and I’m trying really, really hard not to write a political post, because I’m a dissident and people don’t like that. If you really want to know my opinions and tell me I’m wrong, message me on Facebook or email me.

Just know: it’s incredibly difficult to make rational and well-thought decisions when you’re emotional.

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it’s time for change.

WELP.

This post was going to be about the good things that can come out of quarantine and the apparent changes we need to make in our institutions and society, but there were nation-wide riots all day today and yesterday, so…

I’m not sure I’m comfortable ignoring the fact that innocent people keep dying because of their race, but I still want to write about this topic, so I will. And keep in mind that there are problems that need addressing; problems outside the ones I discuss here.

Let’s start with the obvious ones.

The US medical system is too expensive and too slow.

It’s hard for a person who hasn’t researched this topic (me) to pinpoint exactly the reason for this is, but it seems to come from a few different places:

  1. It’s heavily regulated. That’s good for making sure everything on market is up to a certain quality, and it’s all well-tracked.
  2. There’s price gouging. The “good” person in me doesn’t want to believe this, but it seems to be pretty apparent. I’m sure the prices are also so expensive because of the time it takes to get through regulation.

It makes sense to me to raise taxes to help mitigate costs across the country, but that also requires people to be paid a livable wage after being taxed. There are a lot of problems.

Also, there are loads of other people who have written about this, and it isn’t really the focus of my post. Sorry.

The education system needs to be overhauled.

There’s no doubt that the American school model has changed to adapt technology. High school students are assigned laptops for their work, which is a change being rolled out across the nation. However, my concern isn’t so much with the amount of technology in the classroom, but with the classroom itself.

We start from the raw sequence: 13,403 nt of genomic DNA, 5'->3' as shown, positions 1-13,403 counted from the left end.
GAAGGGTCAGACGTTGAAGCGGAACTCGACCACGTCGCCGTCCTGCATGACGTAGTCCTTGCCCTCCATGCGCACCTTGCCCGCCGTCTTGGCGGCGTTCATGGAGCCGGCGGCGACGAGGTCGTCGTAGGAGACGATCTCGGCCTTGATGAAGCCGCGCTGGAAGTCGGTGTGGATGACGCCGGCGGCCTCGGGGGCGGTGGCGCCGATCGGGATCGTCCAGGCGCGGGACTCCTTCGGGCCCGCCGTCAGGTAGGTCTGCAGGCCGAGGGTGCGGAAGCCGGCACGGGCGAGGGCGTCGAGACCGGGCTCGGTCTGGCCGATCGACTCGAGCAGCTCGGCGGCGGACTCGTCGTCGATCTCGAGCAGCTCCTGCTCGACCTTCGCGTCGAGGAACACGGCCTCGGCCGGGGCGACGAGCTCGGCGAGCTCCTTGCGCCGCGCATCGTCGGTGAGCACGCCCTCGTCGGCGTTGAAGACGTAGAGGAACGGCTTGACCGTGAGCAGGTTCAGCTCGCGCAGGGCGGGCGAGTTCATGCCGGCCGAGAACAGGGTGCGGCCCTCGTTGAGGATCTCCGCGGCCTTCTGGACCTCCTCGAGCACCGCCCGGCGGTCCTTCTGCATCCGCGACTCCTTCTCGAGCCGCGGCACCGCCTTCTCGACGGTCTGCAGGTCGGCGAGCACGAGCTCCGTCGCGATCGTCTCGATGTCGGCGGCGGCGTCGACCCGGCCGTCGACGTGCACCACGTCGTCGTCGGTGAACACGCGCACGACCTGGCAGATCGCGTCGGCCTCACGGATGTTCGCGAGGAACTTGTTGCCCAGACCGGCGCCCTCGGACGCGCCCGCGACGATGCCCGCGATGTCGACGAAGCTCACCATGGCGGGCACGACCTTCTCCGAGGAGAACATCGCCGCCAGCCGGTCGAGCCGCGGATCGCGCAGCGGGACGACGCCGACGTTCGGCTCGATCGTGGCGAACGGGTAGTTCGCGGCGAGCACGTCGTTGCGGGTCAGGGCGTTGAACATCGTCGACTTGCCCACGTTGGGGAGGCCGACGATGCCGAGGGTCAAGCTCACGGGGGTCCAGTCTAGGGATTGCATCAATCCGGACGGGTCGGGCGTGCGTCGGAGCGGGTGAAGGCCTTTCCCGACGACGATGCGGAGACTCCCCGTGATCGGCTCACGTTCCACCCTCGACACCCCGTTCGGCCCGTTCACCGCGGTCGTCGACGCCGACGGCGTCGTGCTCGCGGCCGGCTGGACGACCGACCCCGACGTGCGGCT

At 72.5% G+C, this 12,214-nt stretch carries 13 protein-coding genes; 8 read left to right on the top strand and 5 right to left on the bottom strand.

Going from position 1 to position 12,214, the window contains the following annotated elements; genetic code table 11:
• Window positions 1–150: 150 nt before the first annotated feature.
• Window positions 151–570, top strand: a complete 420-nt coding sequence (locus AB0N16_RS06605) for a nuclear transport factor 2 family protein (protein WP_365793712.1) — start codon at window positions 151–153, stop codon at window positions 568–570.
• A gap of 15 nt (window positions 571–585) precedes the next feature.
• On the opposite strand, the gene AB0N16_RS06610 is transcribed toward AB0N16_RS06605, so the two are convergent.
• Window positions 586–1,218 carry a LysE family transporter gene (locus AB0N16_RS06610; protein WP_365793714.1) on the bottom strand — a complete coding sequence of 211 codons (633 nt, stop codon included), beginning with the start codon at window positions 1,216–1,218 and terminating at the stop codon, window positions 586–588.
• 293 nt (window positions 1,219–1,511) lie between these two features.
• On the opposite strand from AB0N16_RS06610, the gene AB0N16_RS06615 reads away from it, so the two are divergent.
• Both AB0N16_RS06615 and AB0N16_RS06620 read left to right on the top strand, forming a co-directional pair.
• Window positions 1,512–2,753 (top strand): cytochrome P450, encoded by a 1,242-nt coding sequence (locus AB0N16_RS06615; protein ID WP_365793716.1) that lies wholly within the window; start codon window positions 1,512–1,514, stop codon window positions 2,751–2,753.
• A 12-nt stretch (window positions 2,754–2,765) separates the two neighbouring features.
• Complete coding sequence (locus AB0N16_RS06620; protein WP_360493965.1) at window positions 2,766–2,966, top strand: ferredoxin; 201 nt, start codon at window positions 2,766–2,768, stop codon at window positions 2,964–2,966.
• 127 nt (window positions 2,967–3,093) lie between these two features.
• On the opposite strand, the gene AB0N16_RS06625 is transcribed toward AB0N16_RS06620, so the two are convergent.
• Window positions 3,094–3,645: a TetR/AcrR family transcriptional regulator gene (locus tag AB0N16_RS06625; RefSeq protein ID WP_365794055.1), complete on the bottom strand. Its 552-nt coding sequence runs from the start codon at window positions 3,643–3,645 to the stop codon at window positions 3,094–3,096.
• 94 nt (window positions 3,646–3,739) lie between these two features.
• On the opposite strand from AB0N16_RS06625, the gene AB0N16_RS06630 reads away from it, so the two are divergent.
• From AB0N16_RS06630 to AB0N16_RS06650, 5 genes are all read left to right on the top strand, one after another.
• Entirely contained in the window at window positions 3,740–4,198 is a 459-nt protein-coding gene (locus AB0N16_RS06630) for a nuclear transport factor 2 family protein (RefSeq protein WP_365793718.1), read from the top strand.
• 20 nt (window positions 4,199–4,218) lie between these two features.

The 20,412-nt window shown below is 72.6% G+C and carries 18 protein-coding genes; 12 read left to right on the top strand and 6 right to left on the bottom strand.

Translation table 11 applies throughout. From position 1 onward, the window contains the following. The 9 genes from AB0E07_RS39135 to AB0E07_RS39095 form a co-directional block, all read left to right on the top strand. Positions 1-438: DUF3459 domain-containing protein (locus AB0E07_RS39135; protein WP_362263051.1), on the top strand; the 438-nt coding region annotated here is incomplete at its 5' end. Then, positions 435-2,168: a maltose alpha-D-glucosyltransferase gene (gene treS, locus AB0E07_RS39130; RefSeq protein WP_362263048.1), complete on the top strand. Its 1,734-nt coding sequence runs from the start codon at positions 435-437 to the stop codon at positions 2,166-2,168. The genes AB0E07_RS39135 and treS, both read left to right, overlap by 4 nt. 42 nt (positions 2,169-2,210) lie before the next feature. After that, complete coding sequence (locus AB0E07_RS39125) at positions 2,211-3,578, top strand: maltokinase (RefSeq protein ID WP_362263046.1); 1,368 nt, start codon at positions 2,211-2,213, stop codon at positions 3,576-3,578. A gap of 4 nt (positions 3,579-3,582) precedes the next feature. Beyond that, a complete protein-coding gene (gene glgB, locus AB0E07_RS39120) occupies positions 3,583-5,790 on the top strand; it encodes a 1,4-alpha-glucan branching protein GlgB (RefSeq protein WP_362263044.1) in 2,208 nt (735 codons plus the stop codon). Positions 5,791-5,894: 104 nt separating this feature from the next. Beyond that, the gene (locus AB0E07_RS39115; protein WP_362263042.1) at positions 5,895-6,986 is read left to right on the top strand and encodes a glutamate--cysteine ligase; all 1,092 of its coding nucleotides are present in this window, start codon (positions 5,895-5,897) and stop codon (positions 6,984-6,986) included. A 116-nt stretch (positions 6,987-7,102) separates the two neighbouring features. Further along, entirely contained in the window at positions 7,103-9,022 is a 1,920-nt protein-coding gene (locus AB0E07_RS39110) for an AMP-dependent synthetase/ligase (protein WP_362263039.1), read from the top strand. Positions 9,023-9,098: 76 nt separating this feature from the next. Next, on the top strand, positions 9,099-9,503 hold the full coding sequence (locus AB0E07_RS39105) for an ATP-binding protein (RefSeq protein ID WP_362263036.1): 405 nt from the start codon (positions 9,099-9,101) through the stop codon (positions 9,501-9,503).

The necessity of a physical classroom is becoming debatable. The advent of high-quality video calling and the ability for teachers to take advantage of technology have created a very real possibility to retire school buildings.

With current technology, we should be able to be more flexible with how students learn, instead of forcing them into seats and lectured for an entire day. I personally don’t learn well in this model unless the subject is of particular interest to me, and even if I find myself enamored with the subject matter, I find myself in need of doing something else with my hands and eyes.

I have no doubt, though, that an advantage of the classroom is for face-to-face social development, but most teachers’ leniency for a loud classroom seems to end when the students are around high-school age.

Like most, this problem doesn’t have a simple solution, but its detrimental effects are growing worse each year.

Do we even need offices?

My extroverted friends will say, “yes.”
My introverted friends will say, “maybe.”

We have the internet. We can very easily work from home if the job allows for it. Communication technology will improve (imagine collaborating using a whiteboard but in 3D space).

The two biggest reasons to have offices are to encourage collaboration, and to make sure work is being done (and free food). Now with collaborative technology being improved, companies should trust employees with proven track records to work remotely permanently. It’s not such a radical idea.

If you eliminate offices, you eliminate the need to relocate employees. You also eliminate the need to be bound to time zones, which is something that restricted collaboration.

You also eliminate the catastrophic expansion of mega-corporations overwhelming small towns with transplants. We wouldn’t be having a housing crisis in Seattle if these companies weren’t building offices.